How can a function be “perpendicular” to another function? What the does the integral have to do with anything? Here is some intuition for the concept of “orthogonal” functions.

Questions for thought:

* How might one sample and weight points to approximate 2D functions on a square? A spherical surface? A cylinder? A manifold? A measurable set?

Can you give me an example of two orthogonal functions, from the R -> R?

Sure. sin(x) and sin(2x). You can orthogonalize any functions of your choosing by using the Graham-Schmidt procedure.

Hi,

Great presentation, thank you. I was also wondering how the weighting function w(x) comes into all this? i.e. http://mathworld.wolfram.com/OrthogonalFunctions.html

Could you please comment. Thank you.

Hey Maciej, sorry for the delay!

Most mathematicians will say there is no meaning to the weighting function and it is just a convenience. However I disagree.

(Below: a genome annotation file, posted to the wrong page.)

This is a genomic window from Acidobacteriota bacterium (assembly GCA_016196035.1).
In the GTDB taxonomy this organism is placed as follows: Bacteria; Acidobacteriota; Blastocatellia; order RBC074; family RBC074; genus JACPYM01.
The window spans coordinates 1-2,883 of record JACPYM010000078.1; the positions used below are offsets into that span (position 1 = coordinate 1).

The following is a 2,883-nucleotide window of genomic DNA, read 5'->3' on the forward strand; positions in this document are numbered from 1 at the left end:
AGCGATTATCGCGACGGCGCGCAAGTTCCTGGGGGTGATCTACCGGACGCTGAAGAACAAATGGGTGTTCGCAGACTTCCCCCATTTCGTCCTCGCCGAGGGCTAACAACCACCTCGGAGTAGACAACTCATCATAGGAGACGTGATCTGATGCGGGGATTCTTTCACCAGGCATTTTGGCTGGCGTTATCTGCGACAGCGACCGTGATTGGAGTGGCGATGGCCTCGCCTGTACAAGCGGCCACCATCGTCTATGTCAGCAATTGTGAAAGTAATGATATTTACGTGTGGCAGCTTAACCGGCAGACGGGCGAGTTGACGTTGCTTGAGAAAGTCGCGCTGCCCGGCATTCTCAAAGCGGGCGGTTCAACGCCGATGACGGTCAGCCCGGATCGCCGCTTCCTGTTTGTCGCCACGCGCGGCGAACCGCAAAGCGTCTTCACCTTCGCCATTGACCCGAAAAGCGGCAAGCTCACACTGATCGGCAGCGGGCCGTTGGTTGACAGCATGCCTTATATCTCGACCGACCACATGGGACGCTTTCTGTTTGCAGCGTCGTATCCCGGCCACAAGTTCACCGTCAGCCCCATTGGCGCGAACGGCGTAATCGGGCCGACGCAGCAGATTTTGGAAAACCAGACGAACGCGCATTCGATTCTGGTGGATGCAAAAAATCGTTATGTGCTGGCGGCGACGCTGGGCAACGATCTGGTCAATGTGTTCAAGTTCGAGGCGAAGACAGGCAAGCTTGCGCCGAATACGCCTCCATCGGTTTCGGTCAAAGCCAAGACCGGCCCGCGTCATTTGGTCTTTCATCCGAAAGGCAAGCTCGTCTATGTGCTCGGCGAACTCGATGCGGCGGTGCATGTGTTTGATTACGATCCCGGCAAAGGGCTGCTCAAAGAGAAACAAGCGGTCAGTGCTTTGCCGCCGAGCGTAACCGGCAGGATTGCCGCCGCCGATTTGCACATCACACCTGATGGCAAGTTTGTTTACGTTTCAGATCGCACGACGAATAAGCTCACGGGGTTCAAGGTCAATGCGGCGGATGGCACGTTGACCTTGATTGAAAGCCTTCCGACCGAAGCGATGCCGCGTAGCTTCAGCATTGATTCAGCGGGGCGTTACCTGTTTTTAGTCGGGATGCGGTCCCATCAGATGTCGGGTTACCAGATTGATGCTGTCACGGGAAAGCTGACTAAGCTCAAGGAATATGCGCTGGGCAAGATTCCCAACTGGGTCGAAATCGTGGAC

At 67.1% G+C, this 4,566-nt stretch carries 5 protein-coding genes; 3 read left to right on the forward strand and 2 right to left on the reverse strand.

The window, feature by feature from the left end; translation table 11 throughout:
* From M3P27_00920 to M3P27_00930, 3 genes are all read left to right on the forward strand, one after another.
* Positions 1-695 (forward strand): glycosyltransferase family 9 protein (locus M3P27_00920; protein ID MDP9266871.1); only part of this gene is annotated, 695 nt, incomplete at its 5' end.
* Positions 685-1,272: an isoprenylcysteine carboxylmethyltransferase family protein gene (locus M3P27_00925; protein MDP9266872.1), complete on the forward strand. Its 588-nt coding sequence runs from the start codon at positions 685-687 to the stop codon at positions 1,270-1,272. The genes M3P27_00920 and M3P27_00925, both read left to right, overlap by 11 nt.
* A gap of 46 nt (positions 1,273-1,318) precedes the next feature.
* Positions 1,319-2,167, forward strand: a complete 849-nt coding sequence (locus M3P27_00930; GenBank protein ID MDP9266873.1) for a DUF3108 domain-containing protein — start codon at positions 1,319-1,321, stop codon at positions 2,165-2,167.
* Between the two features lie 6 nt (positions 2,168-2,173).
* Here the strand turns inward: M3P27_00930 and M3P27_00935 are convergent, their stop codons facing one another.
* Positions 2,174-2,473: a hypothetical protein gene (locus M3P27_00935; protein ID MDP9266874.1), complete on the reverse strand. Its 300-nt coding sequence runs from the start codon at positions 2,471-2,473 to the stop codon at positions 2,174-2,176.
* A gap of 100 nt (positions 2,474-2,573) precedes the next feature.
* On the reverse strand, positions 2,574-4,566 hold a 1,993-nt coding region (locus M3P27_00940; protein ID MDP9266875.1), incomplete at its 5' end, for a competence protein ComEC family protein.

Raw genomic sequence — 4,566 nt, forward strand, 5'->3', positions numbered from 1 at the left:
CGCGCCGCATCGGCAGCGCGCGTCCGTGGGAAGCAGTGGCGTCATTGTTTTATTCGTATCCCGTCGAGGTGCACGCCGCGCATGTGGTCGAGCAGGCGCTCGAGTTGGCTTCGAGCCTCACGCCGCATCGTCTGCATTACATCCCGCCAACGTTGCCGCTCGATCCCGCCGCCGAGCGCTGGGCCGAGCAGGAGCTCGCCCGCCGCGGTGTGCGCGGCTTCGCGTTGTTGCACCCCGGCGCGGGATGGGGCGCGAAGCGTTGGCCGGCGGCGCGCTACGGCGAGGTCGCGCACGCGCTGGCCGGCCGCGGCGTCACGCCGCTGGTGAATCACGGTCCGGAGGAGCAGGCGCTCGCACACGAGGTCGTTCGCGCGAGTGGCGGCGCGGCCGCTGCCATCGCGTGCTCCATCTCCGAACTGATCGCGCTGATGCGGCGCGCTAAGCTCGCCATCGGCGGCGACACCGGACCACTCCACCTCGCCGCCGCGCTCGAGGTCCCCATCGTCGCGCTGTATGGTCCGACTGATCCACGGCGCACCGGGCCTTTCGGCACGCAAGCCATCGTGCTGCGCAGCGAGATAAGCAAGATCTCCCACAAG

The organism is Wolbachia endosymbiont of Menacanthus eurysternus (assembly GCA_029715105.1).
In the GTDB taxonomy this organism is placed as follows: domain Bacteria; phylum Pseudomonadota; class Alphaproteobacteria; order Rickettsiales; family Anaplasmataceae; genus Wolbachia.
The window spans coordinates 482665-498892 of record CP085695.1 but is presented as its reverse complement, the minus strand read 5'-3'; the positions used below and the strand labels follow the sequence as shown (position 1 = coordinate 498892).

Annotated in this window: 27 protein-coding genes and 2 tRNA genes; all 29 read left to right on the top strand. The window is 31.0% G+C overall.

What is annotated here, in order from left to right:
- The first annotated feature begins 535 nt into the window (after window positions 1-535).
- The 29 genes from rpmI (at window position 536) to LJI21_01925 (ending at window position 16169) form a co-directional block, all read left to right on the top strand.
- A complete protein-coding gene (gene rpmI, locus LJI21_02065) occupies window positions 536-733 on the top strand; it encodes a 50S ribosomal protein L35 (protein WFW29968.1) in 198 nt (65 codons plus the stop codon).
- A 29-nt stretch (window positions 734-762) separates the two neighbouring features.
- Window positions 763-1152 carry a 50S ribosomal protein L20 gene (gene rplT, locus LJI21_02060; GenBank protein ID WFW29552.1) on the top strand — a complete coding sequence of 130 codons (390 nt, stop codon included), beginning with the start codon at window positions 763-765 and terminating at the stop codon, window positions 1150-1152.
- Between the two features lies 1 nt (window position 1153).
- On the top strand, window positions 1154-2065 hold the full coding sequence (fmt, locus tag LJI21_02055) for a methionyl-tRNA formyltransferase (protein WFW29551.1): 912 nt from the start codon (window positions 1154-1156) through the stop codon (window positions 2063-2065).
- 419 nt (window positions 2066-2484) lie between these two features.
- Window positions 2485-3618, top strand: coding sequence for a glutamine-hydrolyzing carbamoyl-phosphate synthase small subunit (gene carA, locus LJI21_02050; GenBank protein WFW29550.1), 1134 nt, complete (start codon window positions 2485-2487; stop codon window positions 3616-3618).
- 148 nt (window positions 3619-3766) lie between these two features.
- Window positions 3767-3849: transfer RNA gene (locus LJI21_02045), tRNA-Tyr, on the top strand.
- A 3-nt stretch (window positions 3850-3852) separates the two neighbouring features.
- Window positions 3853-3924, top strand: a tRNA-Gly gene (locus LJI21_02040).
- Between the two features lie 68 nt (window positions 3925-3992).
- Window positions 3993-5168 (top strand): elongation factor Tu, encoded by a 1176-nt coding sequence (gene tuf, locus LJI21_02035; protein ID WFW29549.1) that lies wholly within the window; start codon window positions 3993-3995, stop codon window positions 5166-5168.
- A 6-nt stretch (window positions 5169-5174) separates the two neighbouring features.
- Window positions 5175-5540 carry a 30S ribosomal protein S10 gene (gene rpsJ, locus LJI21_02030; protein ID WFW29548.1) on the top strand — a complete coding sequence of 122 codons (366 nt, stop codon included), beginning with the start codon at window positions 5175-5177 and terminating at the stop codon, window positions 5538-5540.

My personal interpretation of the weighting function is that it accounts for the “units”, or “relative importance” of the different parts of the function.

For example if you measure the x-coordinates of 2D vectors in inches, and the y-coordinates in feet, then to find the angle between vectors measured in such a way, you will have to multiply the y-coordinate by the weight w=12 (inches/foot) before taking the dot product – otherwise you would give undue weight to the coordinate direction measured in inches.

A function is an infinite dimensional vector. In some sense each different point x in the domain represents a different “direction” in the function space, and the value f(x) is the “coordinate of f in the x-direction”. So, the weighting function accounts for the different “units” of the function in different parts of the domain, or different “relative importance” of different parts of the domain.

Similarly, imagine you measured a 2D vector but your x and y measurement devices were misaligned at a skew angle instead of orthogonal. Then you couldn’t just do x1*x2+y1*y2 to get the angle – you would overemphasize parts of the vectors where the measurement angles are close, and underemphasize parts of the vectors where the measurement angles are not. To discount this error and get the true angle, you would have to multiply the vectors by a skew matrix before taking the dot product. In probability theory, this skewness between measurement directions becomes correlation between observables, and the skew matrix becomes a covariance kernel that you may see in place of the weighting function.

Hope this makes some sense/?